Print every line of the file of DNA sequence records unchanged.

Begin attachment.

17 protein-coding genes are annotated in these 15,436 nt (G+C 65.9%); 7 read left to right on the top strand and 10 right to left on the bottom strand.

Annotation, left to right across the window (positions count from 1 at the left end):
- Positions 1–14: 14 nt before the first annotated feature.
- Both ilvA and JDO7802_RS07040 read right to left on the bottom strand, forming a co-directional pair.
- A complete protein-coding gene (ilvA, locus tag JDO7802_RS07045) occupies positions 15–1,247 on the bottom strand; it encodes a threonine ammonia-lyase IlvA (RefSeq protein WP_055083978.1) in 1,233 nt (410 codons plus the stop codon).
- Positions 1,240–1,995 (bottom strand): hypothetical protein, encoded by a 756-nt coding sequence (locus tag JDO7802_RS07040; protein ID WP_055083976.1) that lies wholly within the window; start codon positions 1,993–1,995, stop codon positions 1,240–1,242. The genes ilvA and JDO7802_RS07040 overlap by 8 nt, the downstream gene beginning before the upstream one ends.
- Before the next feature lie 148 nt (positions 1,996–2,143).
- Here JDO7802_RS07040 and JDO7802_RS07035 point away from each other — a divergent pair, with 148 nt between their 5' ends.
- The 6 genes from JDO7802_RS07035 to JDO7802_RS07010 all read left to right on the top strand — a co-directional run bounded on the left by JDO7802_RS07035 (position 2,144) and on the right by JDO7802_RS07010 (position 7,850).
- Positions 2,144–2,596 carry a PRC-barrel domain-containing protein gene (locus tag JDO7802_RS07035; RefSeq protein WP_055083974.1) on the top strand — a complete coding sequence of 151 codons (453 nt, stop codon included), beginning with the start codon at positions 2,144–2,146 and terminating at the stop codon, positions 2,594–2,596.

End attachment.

17 protein-coding genes are annotated in these 15,436 nt (G+C 65.9%); 7 read left to right on the top strand and 10 right to left on the bottom strand.

Annotation, left to right across the window (positions count from 1 at the left end):
- Positions 1–14: 14 nt before the first annotated feature.
- Both ilvA and JDO7802_RS07040 read right to left on the bottom strand, forming a co-directional pair.
- A complete protein-coding gene (ilvA, locus tag JDO7802_RS07045) occupies positions 15–1,247 on the bottom strand; it encodes a threonine ammonia-lyase IlvA (RefSeq protein WP_055083978.1) in 1,233 nt (410 codons plus the stop codon).
- Positions 1,240–1,995 (bottom strand): hypothetical protein, encoded by a 756-nt coding sequence (locus tag JDO7802_RS07040; protein ID WP_055083976.1) that lies wholly within the window; start codon positions 1,993–1,995, stop codon positions 1,240–1,242. The genes ilvA and JDO7802_RS07040 overlap by 8 nt, the downstream gene beginning before the upstream one ends.
- Before the next feature lie 148 nt (positions 1,996–2,143).
- Here JDO7802_RS07040 and JDO7802_RS07035 point away from each other — a divergent pair, with 148 nt between their 5' ends.
- The 6 genes from JDO7802_RS07035 to JDO7802_RS07010 all read left to right on the top strand — a co-directional run bounded on the left by JDO7802_RS07035 (position 2,144) and on the right by JDO7802_RS07010 (position 7,850).
- Positions 2,144–2,596 carry a PRC-barrel domain-containing protein gene (locus tag JDO7802_RS07035; RefSeq protein WP_055083974.1) on the top strand — a complete coding sequence of 151 codons (453 nt, stop codon included), beginning with the start codon at positions 2,144–2,146 and terminating at the stop codon, positions 2,594–2,596.